I’ve been playing an egregious amount of Scramble with Friends lately. The Boggle-like iPhone app has consumed an inordinate amount of my time, even though, when compared to my friends, I’m just really not that good.
Still, nearly every conversation now directs itself back to our recent games, times we failed to notice that sexy “-ing” just waiting to be prefixed and confusion regarding the inclusion of some of our favorite derogatory colloquialisms (as well as the exclusion of others). In fact, we’ve all recently discovered that when we can’t get to sleep, we figure out all of the possible words that can be formed from a single stem.
Please save us. This is disturbing.
I’m confident that a few of my close Scramble buddies could put up a legitimately good fight against anyone out there. They have played enough anagram games that the reorganization of specific letter combinations has become second nature. These same friends are also masters of Sudoku, KenKen and a slew of other intellectually stimulating games.
But are they athletes?
To give you a bit of background, I have always been reluctant to liberally hand out the athlete card. I’m from the heart of NASCAR country, an area that draws more than 200,000 spectators twice a year to watch cars race around an oval, and I promised myself I would never consider it a sport. The same went for activities like bowling, fishing and poker. All fun, sure, but they just didn’t fit the bill.
Why? Conventional wisdom suggests that a sport must be physically demanding and require at least some athleticism, which is socially acknowledged as physical performance. Bowling a strike, catching bass and winning poker tournaments can be mentally exhausting, but you could also have never run a mile in your lifetime and excel relative to the general population.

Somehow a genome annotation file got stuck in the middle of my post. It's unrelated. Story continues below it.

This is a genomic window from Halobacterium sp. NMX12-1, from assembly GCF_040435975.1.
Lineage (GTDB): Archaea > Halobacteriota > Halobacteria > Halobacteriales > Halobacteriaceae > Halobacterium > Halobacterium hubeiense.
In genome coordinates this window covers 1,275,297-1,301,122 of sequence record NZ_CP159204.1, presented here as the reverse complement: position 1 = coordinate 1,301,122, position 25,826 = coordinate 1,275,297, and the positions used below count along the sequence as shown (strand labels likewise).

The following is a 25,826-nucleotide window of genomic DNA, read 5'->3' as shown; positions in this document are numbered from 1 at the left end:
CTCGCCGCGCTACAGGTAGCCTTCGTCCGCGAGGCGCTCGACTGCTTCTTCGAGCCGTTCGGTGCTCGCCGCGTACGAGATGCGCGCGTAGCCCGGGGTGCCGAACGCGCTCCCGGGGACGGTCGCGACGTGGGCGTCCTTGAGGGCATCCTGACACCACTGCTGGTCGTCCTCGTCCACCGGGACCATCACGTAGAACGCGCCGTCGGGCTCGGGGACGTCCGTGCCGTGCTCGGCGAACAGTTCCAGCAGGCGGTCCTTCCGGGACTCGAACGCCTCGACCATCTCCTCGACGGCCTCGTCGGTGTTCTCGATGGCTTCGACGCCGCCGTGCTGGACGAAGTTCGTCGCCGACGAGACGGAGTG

The problem is, this definition of sport and athleticism–the only one that I have really ever known–isn’t really accurate. Merriam-Webster defines an athlete as “a person who is trained or skilled in exercises, sports or games requiring physical strength, agility or stamina.” Play a game of chess with a skilled opponent or grind out a 10-hour poker session before you tell me that those are games that don’t require stamina.
This column is not intended to take away from the traditional athlete. The time spent perfecting physical ability is impressive in and of itself, let alone witnessing the finished product in action. But after having my friends put the fear of God in me, a guy who is about to make a living using his words, I have a newfound respect for the undervalued athletes who spend countless hours crafting and maintaining a specific skill set, be it the ability to record a nine-dart finish in a pub or to memorize and employ every two-letter word in the Scrabble dictionary.
More so, there is a distinct connection between mental and physical performance. Regular aerobic exercise has been shown to improve cognitive skills and dramatically slow down age-induced deterioration. Ask any new exerciser how his or her mental clarity has changed, and the answer will be remarkable. Suffice it to say, a healthy athlete is more well-rounded than you may think.
The common denominator in competitors ranging from basketball players to crossword enthusiasts is endurance. With the seeming inability to escape distraction in our daily lives, people able to withstand obstacles and persevere through mental and physical training should be commended. I, for one, get irritated and discouraged when I accidentally omit an obvious six-letter word or blow a fast-break layup in an intramural game. Sometimes I take full advantage of these mistakes and turn them into valuable lessons for the future. Sometimes I don’t. I’m not an elite athlete.
Those who can find the will to constantly improve are athletes in their own right. They’ll never earn the same recognition as their prototypical peers, but they deserve equal respect. Sports mean different things to different people and shouldn’t be bound by a false and misleading definition.
Does this mean I’d rather watch the Monopoly World Championships than the NBA Finals? Never. But what I will do in the future is slow my roll when passing judgment on athletic prowess.
Add me on Scramble with Friends. Let’s be athletes together.
We think Zach Zimmerman’s Scramble With Friends handle should be Chaz (get it?). Send more creative ideas to zachz “at” stanford.edu and follow him on Twitter “at” Zach_Zimmerman.